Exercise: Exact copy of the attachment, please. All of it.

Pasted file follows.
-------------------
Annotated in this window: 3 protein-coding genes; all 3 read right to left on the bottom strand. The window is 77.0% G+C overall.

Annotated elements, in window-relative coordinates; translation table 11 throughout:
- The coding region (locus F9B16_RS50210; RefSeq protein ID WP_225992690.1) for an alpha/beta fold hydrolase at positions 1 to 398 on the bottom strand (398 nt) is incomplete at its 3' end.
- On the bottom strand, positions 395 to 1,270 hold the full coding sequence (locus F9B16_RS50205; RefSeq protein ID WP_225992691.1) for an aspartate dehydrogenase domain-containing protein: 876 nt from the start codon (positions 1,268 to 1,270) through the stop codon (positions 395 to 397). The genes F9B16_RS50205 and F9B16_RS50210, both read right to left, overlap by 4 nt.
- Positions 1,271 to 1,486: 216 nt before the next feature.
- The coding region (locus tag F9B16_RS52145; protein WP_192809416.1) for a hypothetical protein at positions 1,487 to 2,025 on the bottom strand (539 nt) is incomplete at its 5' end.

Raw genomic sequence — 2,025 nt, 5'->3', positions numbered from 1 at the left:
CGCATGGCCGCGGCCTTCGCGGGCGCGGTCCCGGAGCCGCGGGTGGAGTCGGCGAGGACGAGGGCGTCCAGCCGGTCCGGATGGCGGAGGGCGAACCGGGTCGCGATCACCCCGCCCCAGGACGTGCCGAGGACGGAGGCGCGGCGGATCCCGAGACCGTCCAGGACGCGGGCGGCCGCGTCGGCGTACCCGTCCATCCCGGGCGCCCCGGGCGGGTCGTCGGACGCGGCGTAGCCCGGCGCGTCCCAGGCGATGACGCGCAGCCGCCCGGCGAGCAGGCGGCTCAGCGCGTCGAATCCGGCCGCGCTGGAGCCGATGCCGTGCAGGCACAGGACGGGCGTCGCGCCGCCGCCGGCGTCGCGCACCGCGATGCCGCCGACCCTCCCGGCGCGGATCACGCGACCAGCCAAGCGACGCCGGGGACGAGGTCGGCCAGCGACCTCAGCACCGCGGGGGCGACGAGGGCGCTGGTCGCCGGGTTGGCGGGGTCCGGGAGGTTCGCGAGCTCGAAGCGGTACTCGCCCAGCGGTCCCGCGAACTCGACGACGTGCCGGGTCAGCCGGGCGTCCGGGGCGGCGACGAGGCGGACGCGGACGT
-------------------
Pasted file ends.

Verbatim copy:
Annotated in this window: 3 protein-coding genes; all 3 read right to left on the bottom strand. The window is 77.0% G+C overall.

Annotated elements, in window-relative coordinates; translation table 11 throughout:
- The coding region (locus F9B16_RS50210; RefSeq protein ID WP_225992690.1) for an alpha/beta fold hydrolase at positions 1 to 398 on the bottom strand (398 nt) is incomplete at its 3' end.
- On the bottom strand, positions 395 to 1,270 hold the full coding sequence (locus F9B16_RS50205; RefSeq protein ID WP_225992691.1) for an aspartate dehydrogenase domain-containing protein: 876 nt from the start codon (positions 1,268 to 1,270) through the stop codon (positions 395 to 397). The genes F9B16_RS50205 and F9B16_RS50210, both read right to left, overlap by 4 nt.
- Positions 1,271 to 1,486: 216 nt before the next feature.
- The coding region (locus tag F9B16_RS52145; protein WP_192809416.1) for a hypothetical protein at positions 1,487 to 2,025 on the bottom strand (539 nt) is incomplete at its 5' end.

Raw genomic sequence — 2,025 nt, 5'->3', positions numbered from 1 at the left:
CGCATGGCCGCGGCCTTCGCGGGCGCGGTCCCGGAGCCGCGGGTGGAGTCGGCGAGGACGAGGGCGTCCAGCCGGTCCGGATGGCGGAGGGCGAACCGGGTCGCGATCACCCCGCCCCAGGACGTGCCGAGGACGGAGGCGCGGCGGATCCCGAGACCGTCCAGGACGCGGGCGGCCGCGTCGGCGTACCCGTCCATCCCGGGCGCCCCGGGCGGGTCGTCGGACGCGGCGTAGCCCGGCGCGTCCCAGGCGATGACGCGCAGCCGCCCGGCGAGCAGGCGGCTCAGCGCGTCGAATCCGGCCGCGCTGGAGCCGATGCCGTGCAGGCACAGGACGGGCGTCGCGCCGCCGCCGGCGTCGCGCACCGCGATGCCGCCGACCCTCCCGGCGCGGATCACGCGACCAGCCAAGCGACGCCGGGGACGAGGTCGGCCAGCGACCTCAGCACCGCGGGGGCGACGAGGGCGCTGGTCGCCGGGTTGGCGGGGTCCGGGAGGTTCGCGAGCTCGAAGCGGTACTCGCCCAGCGGTCCCGCGAACTCGACGACGTGCCGGGTCAGCCGGGCGTCCGGGGCGGCGACGAGGCGGACGCGGACGT